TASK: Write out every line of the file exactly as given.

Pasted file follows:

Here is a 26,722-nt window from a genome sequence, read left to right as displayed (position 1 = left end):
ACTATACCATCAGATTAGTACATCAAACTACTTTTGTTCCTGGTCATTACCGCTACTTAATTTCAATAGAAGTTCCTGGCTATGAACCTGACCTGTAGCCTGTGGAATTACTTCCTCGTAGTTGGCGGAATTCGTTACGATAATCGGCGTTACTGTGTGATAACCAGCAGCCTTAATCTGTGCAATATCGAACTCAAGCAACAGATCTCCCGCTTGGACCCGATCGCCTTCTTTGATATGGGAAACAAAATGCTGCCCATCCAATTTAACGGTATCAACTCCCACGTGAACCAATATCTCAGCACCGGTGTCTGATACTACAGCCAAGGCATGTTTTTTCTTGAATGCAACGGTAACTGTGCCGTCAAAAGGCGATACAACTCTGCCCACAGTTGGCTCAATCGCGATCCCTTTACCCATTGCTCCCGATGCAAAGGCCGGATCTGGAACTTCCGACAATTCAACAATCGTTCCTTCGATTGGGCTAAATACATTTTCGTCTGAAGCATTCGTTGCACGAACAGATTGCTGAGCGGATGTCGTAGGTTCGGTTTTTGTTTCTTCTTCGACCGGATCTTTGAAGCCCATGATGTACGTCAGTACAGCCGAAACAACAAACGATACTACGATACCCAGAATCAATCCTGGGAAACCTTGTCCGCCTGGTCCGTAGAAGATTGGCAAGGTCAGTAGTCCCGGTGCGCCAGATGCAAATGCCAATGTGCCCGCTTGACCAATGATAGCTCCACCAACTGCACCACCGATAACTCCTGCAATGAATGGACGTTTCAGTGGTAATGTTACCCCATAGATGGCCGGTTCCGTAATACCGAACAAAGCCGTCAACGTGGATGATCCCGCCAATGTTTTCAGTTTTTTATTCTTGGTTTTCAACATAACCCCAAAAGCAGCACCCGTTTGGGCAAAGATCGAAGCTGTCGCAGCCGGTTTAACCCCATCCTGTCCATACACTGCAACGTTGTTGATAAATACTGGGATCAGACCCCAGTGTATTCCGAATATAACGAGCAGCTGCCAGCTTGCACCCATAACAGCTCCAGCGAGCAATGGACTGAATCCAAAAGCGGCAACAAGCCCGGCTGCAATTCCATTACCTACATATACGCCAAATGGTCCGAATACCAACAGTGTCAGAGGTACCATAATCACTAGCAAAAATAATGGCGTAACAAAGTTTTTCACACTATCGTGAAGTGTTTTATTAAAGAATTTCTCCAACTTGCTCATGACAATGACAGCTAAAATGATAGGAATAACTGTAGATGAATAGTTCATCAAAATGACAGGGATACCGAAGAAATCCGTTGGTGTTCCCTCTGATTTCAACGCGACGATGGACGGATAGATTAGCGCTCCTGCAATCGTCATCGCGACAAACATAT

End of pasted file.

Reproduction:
Here is a 26,722-nt window from a genome sequence, read left to right as displayed (position 1 = left end):
ACTATACCATCAGATTAGTACATCAAACTACTTTTGTTCCTGGTCATTACCGCTACTTAATTTCAATAGAAGTTCCTGGCTATGAACCTGACCTGTAGCCTGTGGAATTACTTCCTCGTAGTTGGCGGAATTCGTTACGATAATCGGCGTTACTGTGTGATAACCAGCAGCCTTAATCTGTGCAATATCGAACTCAAGCAACAGATCTCCCGCTTGGACCCGATCGCCTTCTTTGATATGGGAAACAAAATGCTGCCCATCCAATTTAACGGTATCAACTCCCACGTGAACCAATATCTCAGCACCGGTGTCTGATACTACAGCCAAGGCATGTTTTTTCTTGAATGCAACGGTAACTGTGCCGTCAAAAGGCGATACAACTCTGCCCACAGTTGGCTCAATCGCGATCCCTTTACCCATTGCTCCCGATGCAAAGGCCGGATCTGGAACTTCCGACAATTCAACAATCGTTCCTTCGATTGGGCTAAATACATTTTCGTCTGAAGCATTCGTTGCACGAACAGATTGCTGAGCGGATGTCGTAGGTTCGGTTTTTGTTTCTTCTTCGACCGGATCTTTGAAGCCCATGATGTACGTCAGTACAGCCGAAACAACAAACGATACTACGATACCCAGAATCAATCCTGGGAAACCTTGTCCGCCTGGTCCGTAGAAGATTGGCAAGGTCAGTAGTCCCGGTGCGCCAGATGCAAATGCCAATGTGCCCGCTTGACCAATGATAGCTCCACCAACTGCACCACCGATAACTCCTGCAATGAATGGACGTTTCAGTGGTAATGTTACCCCATAGATGGCCGGTTCCGTAATACCGAACAAAGCCGTCAACGTGGATGATCCCGCCAATGTTTTCAGTTTTTTATTCTTGGTTTTCAACATAACCCCAAAAGCAGCACCCGTTTGGGCAAAGATCGAAGCTGTCGCAGCCGGTTTAACCCCATCCTGTCCATACACTGCAACGTTGTTGATAAATACTGGGATCAGACCCCAGTGTATTCCGAATATAACGAGCAGCTGCCAGCTTGCACCCATAACAGCTCCAGCGAGCAATGGACTGAATCCAAAAGCGGCAACAAGCCCGGCTGCAATTCCATTACCTACATATACGCCAAATGGTCCGAATACCAACAGTGTCAGAGGTACCATAATCACTAGCAAAAATAATGGCGTAACAAAGTTTTTCACACTATCGTGAAGTGTTTTATTAAAGAATTTCTCCAACTTGCTCATGACAATGACAGCTAAAATGATAGGAATAACTGTAGATGAATAGTTCATCAAAATGACAGGGATACCGAAGAAATCCGTTGGTGTTCCCTCTGATTTCAACGCGACGATGGACGGATAGATTAGCGCTCCTGCAATCGTCATCGCGACAAACATAT